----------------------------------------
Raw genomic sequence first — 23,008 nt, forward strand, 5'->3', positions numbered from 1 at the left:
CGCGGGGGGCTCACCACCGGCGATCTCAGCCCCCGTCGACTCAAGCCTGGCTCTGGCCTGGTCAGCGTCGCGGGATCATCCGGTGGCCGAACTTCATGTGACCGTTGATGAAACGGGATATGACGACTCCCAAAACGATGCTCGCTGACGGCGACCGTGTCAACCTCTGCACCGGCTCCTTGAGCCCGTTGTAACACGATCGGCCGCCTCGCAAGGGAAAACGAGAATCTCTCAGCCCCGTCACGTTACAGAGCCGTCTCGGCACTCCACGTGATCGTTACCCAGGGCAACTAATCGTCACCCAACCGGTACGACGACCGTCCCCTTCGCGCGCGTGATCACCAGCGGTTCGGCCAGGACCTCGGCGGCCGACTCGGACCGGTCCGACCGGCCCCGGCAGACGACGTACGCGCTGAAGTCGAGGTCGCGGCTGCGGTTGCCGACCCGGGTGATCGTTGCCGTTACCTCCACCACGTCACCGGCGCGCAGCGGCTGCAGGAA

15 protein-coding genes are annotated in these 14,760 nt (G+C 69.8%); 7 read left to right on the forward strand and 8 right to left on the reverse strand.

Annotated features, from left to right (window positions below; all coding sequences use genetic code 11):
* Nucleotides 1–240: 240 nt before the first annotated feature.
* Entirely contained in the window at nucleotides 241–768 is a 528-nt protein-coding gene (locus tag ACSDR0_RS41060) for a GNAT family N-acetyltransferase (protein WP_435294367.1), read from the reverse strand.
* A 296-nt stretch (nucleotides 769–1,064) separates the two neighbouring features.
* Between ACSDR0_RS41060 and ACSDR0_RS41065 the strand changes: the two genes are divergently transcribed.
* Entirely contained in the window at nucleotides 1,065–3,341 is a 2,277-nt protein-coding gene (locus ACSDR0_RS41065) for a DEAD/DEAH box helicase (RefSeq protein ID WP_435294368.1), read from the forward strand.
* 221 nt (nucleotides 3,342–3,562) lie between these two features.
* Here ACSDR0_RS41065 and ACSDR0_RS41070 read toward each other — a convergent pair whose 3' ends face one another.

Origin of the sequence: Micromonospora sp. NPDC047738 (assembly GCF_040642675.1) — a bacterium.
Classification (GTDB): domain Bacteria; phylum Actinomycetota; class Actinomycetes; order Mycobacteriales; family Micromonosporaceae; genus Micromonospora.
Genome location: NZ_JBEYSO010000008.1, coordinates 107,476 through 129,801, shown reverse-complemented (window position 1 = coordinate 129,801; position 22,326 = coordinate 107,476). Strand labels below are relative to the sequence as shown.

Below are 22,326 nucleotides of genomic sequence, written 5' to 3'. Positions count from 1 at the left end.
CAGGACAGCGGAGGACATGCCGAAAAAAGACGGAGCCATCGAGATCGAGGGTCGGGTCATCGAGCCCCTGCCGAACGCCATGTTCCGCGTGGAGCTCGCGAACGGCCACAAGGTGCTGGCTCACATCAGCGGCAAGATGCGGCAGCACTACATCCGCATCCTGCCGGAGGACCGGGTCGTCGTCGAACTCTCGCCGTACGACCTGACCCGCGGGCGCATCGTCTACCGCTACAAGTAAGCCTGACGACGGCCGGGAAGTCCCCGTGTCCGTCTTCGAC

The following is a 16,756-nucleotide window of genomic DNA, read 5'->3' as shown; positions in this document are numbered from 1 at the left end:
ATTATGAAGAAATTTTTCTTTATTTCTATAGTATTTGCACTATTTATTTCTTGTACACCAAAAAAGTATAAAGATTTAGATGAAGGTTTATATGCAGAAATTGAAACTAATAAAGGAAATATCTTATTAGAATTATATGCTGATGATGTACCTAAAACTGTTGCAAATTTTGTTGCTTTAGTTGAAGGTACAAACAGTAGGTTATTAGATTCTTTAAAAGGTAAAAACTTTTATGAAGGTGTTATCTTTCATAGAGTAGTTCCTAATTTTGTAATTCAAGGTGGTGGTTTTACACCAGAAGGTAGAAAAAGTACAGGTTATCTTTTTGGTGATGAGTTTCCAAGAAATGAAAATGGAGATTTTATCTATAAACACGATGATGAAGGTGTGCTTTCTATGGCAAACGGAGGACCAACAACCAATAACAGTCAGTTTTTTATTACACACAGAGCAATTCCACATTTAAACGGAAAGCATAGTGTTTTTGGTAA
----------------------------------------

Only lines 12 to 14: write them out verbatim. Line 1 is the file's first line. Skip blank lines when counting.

Origin of the sequence: Micromonospora sp. NPDC047738 (assembly GCF_040642675.1) — a bacterium.
Classification (GTDB): domain Bacteria; phylum Actinomycetota; class Actinomycetes; order Mycobacteriales; family Micromonosporaceae; genus Micromonospora.
Genome location: NZ_JBEYSO010000008.1, coordinates 107,476 through 129,801, shown reverse-complemented (window position 1 = coordinate 129,801; position 22,326 = coordinate 107,476). Strand labels below are relative to the sequence as shown.